Horrific Racism Threatens Social Cohesion of Australia, Australia's African Community Warns

RACISM is an everyday experience for Africans in South Australia, the Federal Government has been told.

The African Community Organisation of SA has written to Prime Minister Tony Abbott regarding the proposed changes to racial vilification laws saying there is a “culture of vilification” in the community.

“There is no day that passes that I don’t hear of racial vilification in the community, either by emails, telephone, and radio or even in person,” the organisation’s President David Malinda has written.

“Most Africans experience racial and discriminatory behaviours in the workplace, schools, community access/funding, sports, local governance, business and at universities because there is a culture of vilification that has never had a strong government that puts laws that make it a criminal case to racially abuse people of different races.”

Attorney-General George Brandis is still going through thousands of submissions on the racial discrimination laws.

The changes he originally proposed, to repeal section 18C of the Racial Discrimination Act, were met with strong criticism and the Government is now consulting more broadly.

South Australia’s African community have told Prime Minister Tony Abbott that they face racist attacks daily. Picture: Paul Kane/Getty Images

Mr Malinda told The Advertiser yesterday that racism can begin with vilification, but bubble over into violence.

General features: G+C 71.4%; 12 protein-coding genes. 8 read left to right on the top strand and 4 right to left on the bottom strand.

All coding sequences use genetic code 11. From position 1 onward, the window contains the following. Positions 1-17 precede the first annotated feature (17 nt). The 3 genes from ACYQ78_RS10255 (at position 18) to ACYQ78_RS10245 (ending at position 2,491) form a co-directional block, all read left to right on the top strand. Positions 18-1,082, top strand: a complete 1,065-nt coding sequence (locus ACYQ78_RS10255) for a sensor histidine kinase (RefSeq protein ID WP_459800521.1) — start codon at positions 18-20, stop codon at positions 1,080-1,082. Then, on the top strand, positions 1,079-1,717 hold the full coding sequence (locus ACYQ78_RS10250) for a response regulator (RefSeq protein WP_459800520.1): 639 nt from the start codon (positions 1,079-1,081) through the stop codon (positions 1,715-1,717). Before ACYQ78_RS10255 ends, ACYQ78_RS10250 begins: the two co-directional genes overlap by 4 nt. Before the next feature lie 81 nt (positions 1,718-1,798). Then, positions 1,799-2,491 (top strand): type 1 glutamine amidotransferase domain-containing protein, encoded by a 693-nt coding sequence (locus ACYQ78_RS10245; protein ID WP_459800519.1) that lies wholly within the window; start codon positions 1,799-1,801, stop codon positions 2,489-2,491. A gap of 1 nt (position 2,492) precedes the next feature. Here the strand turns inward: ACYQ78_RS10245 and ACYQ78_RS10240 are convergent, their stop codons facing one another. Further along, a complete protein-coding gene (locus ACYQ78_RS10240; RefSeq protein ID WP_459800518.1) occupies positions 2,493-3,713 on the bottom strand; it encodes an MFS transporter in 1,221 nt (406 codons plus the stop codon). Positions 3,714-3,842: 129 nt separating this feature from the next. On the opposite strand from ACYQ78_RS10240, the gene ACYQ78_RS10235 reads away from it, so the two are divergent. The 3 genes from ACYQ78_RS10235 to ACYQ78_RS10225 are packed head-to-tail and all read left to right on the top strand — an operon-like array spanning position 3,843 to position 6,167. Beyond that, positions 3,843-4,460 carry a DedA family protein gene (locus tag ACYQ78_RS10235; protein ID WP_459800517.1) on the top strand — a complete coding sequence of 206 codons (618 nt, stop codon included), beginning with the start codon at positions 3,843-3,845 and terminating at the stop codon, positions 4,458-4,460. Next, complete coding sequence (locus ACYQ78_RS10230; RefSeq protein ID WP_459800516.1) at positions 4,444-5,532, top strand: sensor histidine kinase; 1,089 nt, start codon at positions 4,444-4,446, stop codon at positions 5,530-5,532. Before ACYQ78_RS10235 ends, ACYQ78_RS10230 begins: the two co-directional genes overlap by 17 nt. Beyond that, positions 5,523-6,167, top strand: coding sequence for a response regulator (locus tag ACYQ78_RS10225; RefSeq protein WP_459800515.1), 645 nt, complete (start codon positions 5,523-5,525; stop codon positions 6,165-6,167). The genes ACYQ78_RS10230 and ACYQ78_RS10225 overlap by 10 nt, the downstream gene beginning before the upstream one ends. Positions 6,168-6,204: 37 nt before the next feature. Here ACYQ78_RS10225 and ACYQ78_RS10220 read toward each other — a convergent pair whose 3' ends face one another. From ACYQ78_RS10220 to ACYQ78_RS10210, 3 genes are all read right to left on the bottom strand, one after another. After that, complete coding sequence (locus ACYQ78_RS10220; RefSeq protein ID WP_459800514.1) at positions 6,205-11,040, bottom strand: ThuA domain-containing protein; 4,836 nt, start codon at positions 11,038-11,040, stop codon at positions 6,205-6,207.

The organisation wanted the Racial Discrimination Act kept as it is.

“We explain sometimes it’s due to ignorance, sometimes inbuilt beliefs. We need to address these in a cool way,” he said.

Submissions to Senator Brandis were not released publicly but the Castan Centre for Human Rights Law has started publishing some of them.

A spokesman for Senator Brandis said the Government wanted the Act to protect freedom of speech and prohibit racial vilification, and that in its current form it did neither well so they were consulting the community to help develop a draft bill.

Brandis: Mockery a legitimate part of discussion

“There are a variety of views in the community — many who want Section 18C repealed completely, which is not the government’s view, many who want Section 18C to remain in its present form, and many who think Section 18C should be reformed,” he said.

Shadow attorney-general Mark Dreyfus said it was clear to him that racism is still an issue in Australia.

“(Section 18C) sets a standard that no one should be subject to racist hate speech,” he said.

A group of University of Adelaide academics have also written to the Government saying the laws were needed to protect vulnerable people from persecution.

“In recent memory in Australia, there have been a number of incidences where racist attacks have threatened this social cohesion and individuals within the community,” the group from the Public Law and Policy Research Unit write.

They say racially motivated hate speech can silence the voices of vulnerable racial minorities, which in turn can lead to brooding which could breed extremism and violence “further threatening social cohesion”.